Australian consumer confidence bounced back last week, as the weekly survey from ANZ and Roy Morgan rose by 2.3% to a reading of 117.9.
It partially offset last week’s 3.5% fall and, importantly, gains led by a sharp increase in views towards current household finances which rose by 6%.
That followed consecutive falls for the sub-index in previous weeks which ANZ described as “a little worrying“.
All four of the major sub-indexes across household finances and the broader economy registered gains last week, which helped keep the index sitting comfortably above its long-term average of 112.9:
The survey is based on around 1,000 face-to-face interviews, conducted over the most recent weekend.
“It is encouraging to see confidence recover after being hit by equity market volatility and domestic political uncertainty in consecutive weeks,” said David Plank, ANZ’s Head of Australian Economics.
“A broad based improvement suggests that confidence remains supported by strong fundamentals, underneath the weekly volatility.”
Plank said the pickup in sentiment towards current finances is an important indicator for the consumption outlook, which comprises around 60% of Australian GDP.
In view of that, last week’s rebound is a good sign, particularly in light of the recent challenges faced by Aussie households.
Australian consumers have had to navigate a notable downturn in house prices, while household debt remains high. And although last week’s quarterly wage data met expectations, there are still few signs of upward pressure on wages in the economy.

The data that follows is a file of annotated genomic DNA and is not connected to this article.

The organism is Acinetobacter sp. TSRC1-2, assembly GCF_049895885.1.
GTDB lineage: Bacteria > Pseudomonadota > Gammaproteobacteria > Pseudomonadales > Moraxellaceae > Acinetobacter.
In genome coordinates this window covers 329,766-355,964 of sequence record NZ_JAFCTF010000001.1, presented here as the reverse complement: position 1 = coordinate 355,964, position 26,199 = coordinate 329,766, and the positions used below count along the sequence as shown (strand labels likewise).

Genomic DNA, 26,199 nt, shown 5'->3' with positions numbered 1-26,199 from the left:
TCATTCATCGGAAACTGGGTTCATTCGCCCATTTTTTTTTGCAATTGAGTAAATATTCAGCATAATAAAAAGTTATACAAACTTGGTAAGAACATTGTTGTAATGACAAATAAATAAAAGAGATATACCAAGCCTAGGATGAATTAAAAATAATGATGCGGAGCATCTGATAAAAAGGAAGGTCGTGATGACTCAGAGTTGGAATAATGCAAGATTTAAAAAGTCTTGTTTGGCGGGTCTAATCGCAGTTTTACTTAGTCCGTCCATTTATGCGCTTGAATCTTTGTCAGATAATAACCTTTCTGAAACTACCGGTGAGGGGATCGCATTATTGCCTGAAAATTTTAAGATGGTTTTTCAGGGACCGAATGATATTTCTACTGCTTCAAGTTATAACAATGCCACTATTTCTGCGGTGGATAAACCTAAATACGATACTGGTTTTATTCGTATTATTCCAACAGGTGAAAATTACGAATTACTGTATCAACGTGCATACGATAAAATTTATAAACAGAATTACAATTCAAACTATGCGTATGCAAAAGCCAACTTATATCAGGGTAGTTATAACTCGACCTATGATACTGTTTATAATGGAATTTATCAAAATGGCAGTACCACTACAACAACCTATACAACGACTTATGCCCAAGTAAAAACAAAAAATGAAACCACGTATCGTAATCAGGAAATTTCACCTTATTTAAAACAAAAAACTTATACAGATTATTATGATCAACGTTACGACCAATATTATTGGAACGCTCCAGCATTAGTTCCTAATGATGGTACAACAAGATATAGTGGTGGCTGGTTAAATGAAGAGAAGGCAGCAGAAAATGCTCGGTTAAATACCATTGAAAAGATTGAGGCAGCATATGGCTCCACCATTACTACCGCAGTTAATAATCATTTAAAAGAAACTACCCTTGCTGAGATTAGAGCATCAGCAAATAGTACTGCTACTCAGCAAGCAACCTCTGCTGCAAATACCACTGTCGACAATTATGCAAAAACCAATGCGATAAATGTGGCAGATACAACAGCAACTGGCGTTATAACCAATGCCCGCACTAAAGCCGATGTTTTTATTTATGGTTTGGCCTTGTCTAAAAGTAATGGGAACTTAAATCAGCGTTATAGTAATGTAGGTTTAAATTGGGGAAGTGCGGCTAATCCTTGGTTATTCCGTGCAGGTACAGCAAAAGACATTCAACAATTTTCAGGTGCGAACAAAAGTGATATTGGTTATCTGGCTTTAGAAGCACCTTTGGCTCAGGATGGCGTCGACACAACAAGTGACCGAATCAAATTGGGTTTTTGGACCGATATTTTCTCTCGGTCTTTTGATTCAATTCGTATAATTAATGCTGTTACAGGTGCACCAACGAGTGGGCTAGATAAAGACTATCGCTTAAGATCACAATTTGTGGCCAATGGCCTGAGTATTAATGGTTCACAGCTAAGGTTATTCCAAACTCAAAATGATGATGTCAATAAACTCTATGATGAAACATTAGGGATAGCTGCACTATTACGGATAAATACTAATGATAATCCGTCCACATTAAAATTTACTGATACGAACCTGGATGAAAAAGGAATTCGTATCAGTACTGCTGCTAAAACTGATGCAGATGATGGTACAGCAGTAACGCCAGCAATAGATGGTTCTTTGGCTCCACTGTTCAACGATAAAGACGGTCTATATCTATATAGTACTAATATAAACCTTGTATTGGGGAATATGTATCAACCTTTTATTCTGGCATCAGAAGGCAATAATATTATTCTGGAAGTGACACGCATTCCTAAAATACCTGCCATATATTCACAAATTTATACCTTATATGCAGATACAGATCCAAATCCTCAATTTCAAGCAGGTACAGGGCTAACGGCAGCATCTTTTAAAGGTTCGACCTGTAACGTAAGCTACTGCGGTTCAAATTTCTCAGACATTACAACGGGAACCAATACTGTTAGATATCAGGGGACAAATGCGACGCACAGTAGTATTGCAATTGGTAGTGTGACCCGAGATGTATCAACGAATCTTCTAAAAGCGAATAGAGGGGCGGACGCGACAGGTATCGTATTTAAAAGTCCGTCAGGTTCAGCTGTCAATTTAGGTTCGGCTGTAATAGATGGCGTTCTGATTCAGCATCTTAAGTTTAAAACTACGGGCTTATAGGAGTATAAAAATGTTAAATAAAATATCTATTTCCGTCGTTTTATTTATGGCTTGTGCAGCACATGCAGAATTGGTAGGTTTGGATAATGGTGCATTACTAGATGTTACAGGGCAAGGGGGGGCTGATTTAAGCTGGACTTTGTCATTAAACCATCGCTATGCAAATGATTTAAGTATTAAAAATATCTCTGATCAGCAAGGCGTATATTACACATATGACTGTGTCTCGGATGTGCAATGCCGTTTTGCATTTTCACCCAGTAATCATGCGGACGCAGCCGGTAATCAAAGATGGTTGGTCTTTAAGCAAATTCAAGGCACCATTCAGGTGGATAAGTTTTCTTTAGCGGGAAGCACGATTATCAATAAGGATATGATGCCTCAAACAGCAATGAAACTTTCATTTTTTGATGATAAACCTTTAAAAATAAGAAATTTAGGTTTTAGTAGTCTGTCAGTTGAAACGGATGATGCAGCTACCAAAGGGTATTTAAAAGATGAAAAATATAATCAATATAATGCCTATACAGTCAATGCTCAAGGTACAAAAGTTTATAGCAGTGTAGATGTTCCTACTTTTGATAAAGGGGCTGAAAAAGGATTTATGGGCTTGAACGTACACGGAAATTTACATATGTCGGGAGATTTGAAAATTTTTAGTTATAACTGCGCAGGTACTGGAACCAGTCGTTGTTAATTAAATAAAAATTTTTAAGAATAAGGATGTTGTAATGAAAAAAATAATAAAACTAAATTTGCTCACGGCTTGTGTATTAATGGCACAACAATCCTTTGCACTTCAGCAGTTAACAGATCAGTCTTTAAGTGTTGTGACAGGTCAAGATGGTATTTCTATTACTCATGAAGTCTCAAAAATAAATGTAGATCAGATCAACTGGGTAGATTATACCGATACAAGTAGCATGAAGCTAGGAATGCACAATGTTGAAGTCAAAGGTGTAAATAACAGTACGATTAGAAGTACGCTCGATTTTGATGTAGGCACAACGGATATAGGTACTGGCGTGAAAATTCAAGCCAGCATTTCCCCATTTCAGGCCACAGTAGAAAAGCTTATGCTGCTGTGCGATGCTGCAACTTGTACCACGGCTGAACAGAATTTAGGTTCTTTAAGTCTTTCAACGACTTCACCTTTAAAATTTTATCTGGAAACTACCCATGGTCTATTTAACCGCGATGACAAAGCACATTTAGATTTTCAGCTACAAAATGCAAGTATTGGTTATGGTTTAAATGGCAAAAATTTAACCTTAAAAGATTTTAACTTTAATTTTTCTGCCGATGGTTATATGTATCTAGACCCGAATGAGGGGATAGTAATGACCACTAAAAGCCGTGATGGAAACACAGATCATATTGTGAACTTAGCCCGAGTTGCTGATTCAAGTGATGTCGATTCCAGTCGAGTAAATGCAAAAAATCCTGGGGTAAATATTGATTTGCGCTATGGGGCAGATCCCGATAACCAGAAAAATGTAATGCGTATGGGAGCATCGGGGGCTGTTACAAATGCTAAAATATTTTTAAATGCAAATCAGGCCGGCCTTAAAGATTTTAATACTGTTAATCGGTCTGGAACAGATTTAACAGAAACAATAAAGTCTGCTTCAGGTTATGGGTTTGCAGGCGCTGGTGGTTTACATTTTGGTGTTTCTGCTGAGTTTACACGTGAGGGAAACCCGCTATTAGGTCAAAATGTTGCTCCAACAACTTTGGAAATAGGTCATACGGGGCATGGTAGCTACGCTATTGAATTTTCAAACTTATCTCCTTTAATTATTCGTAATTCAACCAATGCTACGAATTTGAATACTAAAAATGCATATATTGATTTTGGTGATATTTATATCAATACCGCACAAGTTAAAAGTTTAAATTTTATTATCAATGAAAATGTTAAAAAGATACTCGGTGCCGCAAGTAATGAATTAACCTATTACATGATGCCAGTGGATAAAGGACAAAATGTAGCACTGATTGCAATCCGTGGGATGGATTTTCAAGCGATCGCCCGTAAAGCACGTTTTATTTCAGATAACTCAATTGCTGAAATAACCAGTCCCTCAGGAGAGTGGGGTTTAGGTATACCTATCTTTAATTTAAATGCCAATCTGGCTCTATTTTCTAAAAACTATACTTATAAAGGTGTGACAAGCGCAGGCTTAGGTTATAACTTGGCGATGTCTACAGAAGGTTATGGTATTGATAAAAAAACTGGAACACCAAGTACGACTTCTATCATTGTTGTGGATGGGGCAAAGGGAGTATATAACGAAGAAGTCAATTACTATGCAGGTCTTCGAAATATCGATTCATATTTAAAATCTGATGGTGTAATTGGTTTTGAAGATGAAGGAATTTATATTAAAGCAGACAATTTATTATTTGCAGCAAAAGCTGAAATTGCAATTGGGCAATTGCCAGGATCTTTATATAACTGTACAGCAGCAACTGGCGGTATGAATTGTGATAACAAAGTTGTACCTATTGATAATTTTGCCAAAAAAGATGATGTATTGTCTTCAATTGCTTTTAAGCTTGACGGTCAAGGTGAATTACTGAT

“Following our recent focus on household finances and the headwinds households face, we note that overall financial conditions have moved up last week, driven by a turn in views towards current conditions,” Plank said.
“This is particularly encouraging given that the RBA has flagged household consumption as a key area of uncertainty in its outlook for 2018.”
In the sub-indexes for the broader economy, view towards current conditions rose by 0.4% while there was some weekly volatility in views toward the outlook over the next five years — which jumped 6% after an 8.8% fall the previous week.
“Though economic conditions have fallen from their peak, some correction was not unexpected given their rapid run up since November,” Plank said.
“Even now, aggregate economic conditions remain well above their long term average, consistent with a robust labour market and strong activity.”
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